1821 in science
From Wikipedia, the free encyclopedia
- Johann Franz Encke calculates that Comet Encke has a periodic orbit, the second comet after Comet Halley for which this has been discovered.
- Alexis Bouvard detects irregularities in the orbit of Uranus.
- Swedish mycologist Elias Magnus Fries begins publication of Systema Mycologicum, a key work in the modern taxonomy of mushrooms.
- William Jackson Hooker publishes Flora Scotica; or, A description of Scottish plants.
- Prideaux John Selby begins publication of Illustrations of British Ornithology, the first set of life-sized illustrations of British birds.
- John Kidd describes the properties of the substance which he calls naphthaline.
- Pierre Jean Robiquet, Joseph Bienaimé Caventou and Pierre Joseph Pelletier isolate caffeine.
Geography and exploration
- January 28 – Russian explorer Fabian Gottlieb von Bellingshausen discovers Alexander I Land in Antarctica, later determined to be the world's second-largest uninhabited island.
- December 6 – The South Orkney Islands are discovered by George Powell and Nathaniel Palmer.
- December 15 – The world's first geographical society, the Société de géographie, is established in Paris.
- William Edward Parry starts his second voyage to find the Northwest Passage.
- Ignatz Venetz proposes his ice age theory.
- Pierre Berthier discovers bauxite.
- Mary Anning finds the first ever plesiosaur fossil at Lyme Regis.
- Charles Bell presents a paper to the Royal Society, "On the Nerves, Giving an Account of some Experiments on their Structure and Functions, which led to a New Arrangement of the System", identifying Bell's palsy; and also publishes his book Illustrations of the Great Operations of Surgery: Trepan, Hernia, Amputation, Aneurism, and Lithotomy (illustrated by himself).
- Jean Marc Gaspard Itard publishes Traité des maladies d'oreille et de l'audition in Paris, a major work on otology.
- William Buckland finds the remains of a hyena's den in Yorkshire, containing the bones of lions, elephants and rhinoceros.
- Michael Faraday discovers electromagnetic rotation.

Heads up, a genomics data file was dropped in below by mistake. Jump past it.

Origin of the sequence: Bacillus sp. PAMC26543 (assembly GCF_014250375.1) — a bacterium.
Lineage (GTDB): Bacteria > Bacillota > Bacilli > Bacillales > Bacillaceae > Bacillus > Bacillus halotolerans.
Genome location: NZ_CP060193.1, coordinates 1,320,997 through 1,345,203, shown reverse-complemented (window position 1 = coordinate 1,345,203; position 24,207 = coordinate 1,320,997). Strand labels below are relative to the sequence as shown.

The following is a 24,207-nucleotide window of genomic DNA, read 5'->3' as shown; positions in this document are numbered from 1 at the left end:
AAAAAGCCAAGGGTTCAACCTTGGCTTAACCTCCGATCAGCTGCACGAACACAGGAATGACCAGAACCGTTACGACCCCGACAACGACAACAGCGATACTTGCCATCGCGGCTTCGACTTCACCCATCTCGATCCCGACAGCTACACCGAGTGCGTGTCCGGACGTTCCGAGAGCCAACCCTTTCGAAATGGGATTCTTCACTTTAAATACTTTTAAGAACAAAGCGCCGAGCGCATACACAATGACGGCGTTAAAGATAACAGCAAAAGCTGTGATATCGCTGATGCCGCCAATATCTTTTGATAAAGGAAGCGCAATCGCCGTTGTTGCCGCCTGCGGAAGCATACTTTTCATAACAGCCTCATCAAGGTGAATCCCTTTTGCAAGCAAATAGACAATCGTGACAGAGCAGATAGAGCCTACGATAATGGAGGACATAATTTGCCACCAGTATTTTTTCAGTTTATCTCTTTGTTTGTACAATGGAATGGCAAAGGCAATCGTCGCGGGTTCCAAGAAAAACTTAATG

- Thomas Johann Seebeck discovers the thermoelectric effect.
- Augustin Fresnel shows that light is made up of a traverse wave motion.
- John Herapath publishes a kinetic theory of gases.
- Antide Janvier publishes his textbook on the theory and practice of watchmaking, Manuel Chronometrique, ou, precis de ce qui concerne le temps, ses divisions, ses mesures, leurs usages, etc. in Paris.
- May 16 – Pafnuty Chebyshev (died 1894), Russian mathematician.
- May 25 – Henri Alexis Brialmont (died 1903), Limburgish military engineer.
- April 27 – Henry Willis (died 1901), English organ builder.
- August 16 – Arthur Cayley (died 1895), English mathematician.
- August 31 – Hermann von Helmholtz (died 1894), German physicist.
- October 13 – Rudolf Virchow (died 1902), German biologist.
- November 18 – Franz Brünnow (died 1891), German astronomer.
- December 21 – Samuel Haughton (died 1897), Irish scientific polymath.
- Kidd, John (1821). "Observations on Naphthaline, a peculiar substance resembling a concrete essential oil, which is apparently produced during the decomposition of coal tar, by exposure to a red heat". Philosophical Transactions of the Royal Society. 111: 209–221. doi:10.1098/rstl.1821.0017.
- Headland, Robert K. (1989). Chronological list of Antarctic expeditions and related historical events. Cambridge University Press. ISBN 978-0-521-30903-5. OCLC 185311468.